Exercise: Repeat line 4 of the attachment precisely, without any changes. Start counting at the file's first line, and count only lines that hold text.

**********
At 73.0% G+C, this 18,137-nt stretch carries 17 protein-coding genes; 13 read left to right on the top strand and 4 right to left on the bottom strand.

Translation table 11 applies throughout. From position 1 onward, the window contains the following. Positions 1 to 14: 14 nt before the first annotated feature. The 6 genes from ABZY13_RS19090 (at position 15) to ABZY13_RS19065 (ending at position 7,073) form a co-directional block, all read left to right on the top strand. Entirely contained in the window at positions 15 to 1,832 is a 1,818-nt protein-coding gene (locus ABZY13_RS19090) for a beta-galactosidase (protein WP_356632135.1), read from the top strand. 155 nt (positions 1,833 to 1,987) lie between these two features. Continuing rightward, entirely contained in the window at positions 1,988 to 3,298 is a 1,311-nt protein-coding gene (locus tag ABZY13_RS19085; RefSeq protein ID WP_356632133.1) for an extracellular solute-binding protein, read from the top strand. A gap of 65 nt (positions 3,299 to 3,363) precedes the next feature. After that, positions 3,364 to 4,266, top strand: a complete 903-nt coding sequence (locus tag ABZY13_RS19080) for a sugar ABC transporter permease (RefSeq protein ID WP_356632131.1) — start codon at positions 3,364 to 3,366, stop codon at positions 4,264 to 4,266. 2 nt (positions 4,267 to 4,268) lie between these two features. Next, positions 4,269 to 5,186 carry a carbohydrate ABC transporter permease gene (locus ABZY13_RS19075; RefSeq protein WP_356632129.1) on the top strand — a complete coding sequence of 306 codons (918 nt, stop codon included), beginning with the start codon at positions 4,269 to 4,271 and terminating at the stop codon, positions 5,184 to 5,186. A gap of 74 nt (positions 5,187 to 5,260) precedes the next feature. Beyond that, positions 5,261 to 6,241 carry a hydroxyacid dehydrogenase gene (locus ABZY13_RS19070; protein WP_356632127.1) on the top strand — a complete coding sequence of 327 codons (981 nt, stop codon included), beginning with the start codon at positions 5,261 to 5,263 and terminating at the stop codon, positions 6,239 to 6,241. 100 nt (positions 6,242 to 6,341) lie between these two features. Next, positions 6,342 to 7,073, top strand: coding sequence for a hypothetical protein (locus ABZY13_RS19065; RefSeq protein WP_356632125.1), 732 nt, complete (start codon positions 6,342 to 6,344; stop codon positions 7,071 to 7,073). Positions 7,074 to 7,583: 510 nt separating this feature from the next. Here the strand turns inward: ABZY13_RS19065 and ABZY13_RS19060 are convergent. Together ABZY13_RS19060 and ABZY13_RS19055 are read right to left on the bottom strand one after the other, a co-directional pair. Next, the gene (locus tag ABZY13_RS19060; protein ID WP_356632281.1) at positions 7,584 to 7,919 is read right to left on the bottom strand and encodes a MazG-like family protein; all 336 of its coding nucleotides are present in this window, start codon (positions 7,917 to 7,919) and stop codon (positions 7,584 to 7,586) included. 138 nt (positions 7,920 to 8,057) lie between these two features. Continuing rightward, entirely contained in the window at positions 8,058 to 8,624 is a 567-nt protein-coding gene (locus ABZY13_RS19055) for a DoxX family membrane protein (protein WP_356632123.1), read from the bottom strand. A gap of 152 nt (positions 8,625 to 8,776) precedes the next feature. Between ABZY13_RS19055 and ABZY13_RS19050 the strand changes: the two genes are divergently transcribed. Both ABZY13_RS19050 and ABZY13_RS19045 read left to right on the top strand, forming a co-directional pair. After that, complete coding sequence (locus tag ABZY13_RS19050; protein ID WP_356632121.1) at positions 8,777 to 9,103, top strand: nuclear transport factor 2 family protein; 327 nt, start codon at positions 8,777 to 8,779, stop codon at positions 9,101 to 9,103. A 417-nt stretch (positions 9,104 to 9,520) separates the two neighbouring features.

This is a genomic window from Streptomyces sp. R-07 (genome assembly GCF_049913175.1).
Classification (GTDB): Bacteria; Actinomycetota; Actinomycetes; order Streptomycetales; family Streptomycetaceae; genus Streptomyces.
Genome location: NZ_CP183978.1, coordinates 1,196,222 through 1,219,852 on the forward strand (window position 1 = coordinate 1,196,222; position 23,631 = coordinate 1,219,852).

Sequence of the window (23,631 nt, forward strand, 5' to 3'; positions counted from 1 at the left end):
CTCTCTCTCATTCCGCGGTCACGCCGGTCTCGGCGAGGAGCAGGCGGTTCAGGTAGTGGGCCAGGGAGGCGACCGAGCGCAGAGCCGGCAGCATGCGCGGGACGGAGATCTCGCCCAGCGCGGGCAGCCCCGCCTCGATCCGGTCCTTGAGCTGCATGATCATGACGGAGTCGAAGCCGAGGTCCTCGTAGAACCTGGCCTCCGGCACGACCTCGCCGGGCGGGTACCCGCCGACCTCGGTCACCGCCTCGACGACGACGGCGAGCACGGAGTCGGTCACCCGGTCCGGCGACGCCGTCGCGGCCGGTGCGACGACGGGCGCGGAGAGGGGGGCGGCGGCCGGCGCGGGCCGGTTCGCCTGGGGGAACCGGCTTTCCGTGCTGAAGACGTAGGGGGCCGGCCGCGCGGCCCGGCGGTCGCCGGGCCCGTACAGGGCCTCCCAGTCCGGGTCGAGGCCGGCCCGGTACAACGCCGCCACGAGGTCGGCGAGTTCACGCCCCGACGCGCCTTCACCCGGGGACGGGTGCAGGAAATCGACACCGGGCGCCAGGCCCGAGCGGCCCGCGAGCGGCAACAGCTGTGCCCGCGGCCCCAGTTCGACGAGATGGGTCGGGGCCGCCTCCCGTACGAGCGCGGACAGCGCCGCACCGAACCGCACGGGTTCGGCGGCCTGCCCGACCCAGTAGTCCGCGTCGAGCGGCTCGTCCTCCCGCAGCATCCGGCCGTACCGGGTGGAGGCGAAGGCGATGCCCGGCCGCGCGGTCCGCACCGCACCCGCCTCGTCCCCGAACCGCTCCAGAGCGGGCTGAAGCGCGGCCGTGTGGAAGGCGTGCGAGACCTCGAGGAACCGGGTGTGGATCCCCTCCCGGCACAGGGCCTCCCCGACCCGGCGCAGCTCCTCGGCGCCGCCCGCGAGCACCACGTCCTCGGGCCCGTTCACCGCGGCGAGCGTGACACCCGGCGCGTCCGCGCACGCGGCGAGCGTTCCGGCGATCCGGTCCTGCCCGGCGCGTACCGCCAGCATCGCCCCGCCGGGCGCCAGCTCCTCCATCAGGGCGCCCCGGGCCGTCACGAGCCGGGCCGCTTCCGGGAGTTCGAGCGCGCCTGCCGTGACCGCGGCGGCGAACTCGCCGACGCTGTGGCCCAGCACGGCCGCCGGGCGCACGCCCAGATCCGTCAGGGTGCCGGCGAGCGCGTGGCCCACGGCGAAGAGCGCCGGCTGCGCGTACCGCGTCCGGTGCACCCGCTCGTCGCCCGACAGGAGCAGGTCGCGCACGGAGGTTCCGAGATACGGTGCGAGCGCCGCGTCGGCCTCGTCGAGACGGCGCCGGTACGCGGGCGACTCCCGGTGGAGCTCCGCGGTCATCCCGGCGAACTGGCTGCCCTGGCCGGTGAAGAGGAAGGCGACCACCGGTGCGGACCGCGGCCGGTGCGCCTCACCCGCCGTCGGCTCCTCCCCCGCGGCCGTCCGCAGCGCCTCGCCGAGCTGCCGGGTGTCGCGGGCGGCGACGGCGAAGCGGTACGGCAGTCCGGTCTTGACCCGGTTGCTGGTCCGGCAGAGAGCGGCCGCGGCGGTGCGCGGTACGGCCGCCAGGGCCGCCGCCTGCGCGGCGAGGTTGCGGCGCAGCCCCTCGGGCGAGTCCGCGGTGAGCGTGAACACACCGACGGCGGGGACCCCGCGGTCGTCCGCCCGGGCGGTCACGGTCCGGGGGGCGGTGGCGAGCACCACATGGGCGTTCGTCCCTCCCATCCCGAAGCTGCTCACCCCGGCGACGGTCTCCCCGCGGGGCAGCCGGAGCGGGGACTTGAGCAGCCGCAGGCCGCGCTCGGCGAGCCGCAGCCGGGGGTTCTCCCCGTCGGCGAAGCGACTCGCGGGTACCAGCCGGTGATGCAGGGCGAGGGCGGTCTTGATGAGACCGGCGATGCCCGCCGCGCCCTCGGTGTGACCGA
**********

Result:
Classification (GTDB): Bacteria; Actinomycetota; Actinomycetes; order Streptomycetales; family Streptomycetaceae; genus Streptomyces.